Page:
How do you know Apex Legends is hot? Because you can find people selling cheats for the hit battle royale game everywhere in China.
Do a quick search on some of the country’s biggest e-commerce sites and you will find countless merchants blatantly selling cheating software. Auto-aiming, zero recoil for weapons, seeing through obstacles -- it’s all there.
But that didn’t stop Chinese merchants from selling cheating software online. If you search for “ Apex Legends assistance” on Taobao (keywords like cheat and hacks are banned) there are at least 50 different merchants selling these products, with some of them having conducted more than a hundred transactions already.
(Abacus is a unit of the South China Morning Post, which is owned by Alibaba -- which also owns Taobao.)
And that’s just tip of the iceberg. Many merchants only use Taobao as an advertising platform, and will actually direct users to much less conspicuous and non-mainstream platforms where the actual transactions take place.
Another place where you can find cheating software? QQ, China’s second largest messaging app. Similar to how Facebook has groups to join, QQ has groups where this software is being passed around.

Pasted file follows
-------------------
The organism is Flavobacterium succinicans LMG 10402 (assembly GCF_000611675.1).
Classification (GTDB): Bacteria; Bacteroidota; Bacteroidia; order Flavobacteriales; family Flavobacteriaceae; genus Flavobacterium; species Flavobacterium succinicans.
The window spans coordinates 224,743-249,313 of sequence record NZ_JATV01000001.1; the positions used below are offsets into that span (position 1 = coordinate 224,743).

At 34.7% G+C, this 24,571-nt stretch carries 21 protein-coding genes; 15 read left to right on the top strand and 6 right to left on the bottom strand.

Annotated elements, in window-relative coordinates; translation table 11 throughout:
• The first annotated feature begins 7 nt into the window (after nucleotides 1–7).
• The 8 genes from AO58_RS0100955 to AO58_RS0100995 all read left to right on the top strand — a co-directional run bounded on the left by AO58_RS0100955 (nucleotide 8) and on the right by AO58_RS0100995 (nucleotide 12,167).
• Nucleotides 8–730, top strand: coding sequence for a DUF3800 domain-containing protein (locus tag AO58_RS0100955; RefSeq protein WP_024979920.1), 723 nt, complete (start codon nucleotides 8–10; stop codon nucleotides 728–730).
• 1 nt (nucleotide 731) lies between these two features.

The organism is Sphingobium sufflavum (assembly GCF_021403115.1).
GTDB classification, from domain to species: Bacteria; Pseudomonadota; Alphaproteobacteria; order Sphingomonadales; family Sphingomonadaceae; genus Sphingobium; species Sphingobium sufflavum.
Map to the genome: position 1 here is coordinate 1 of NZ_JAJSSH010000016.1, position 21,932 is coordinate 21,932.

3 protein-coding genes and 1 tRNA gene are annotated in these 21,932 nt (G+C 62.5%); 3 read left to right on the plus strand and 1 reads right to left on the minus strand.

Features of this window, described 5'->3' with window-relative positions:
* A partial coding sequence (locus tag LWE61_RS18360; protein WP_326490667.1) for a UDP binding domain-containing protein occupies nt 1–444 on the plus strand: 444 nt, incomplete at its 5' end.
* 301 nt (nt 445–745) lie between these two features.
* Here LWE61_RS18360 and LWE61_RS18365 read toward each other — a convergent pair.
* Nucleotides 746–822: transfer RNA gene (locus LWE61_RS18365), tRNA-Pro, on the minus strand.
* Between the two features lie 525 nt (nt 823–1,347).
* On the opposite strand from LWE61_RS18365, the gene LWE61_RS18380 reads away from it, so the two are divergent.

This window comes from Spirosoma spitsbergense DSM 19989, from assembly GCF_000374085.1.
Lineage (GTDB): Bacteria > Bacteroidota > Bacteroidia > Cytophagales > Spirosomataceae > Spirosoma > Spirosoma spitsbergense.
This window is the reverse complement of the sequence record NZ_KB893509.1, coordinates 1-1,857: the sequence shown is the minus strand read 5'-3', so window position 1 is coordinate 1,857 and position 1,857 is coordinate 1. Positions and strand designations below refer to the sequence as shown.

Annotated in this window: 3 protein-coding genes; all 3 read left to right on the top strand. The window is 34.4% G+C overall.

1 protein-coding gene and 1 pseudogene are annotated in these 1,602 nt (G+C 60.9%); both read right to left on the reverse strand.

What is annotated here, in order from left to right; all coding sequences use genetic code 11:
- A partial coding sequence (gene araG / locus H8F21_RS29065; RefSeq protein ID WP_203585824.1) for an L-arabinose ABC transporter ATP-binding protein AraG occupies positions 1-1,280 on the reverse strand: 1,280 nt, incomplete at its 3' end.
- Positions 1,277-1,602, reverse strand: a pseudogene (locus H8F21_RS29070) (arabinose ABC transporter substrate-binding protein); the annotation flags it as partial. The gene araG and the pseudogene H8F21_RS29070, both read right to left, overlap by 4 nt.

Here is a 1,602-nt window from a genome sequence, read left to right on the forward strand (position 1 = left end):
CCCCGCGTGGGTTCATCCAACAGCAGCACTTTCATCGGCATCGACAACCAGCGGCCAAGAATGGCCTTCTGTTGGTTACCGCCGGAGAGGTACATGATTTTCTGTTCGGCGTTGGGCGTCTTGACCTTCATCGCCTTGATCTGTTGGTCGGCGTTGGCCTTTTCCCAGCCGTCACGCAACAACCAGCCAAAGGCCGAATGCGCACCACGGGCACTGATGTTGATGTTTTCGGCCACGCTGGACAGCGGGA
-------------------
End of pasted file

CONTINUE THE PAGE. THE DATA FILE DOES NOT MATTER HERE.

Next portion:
And they’re also not hard to find. I looked using the same term, “Apex Legends assistance”, and found dozens of them. And they’re massive, with many having close to 2,000 members.
Still, Chinese players aren’t the only ones using cheats. One guy on Twitch blatantly broadcasted himself playing Apex Legends while using cheats.
The streamer, by the name of Mengiez, was seen shooting at enemies with the help of a bounding box. Mengiez managed to fire with incredible accuracy, missing just a few long-range shots because of the terrain. Unsurprisingly, he was quickly banned from Twitch.
It remains to be seen what Respawn will do to further curb cheating in Apex Legends. But it’s worth noting that Respawn has been creative in the past. With its previous hit, Titanfall, Respawn didn’t outright ban cheaters from playing the game. Instead, it permanently ostracized them from the main community, only matching cheaters with other cheaters in what the company called " the Wimbledon of aimbot contests”.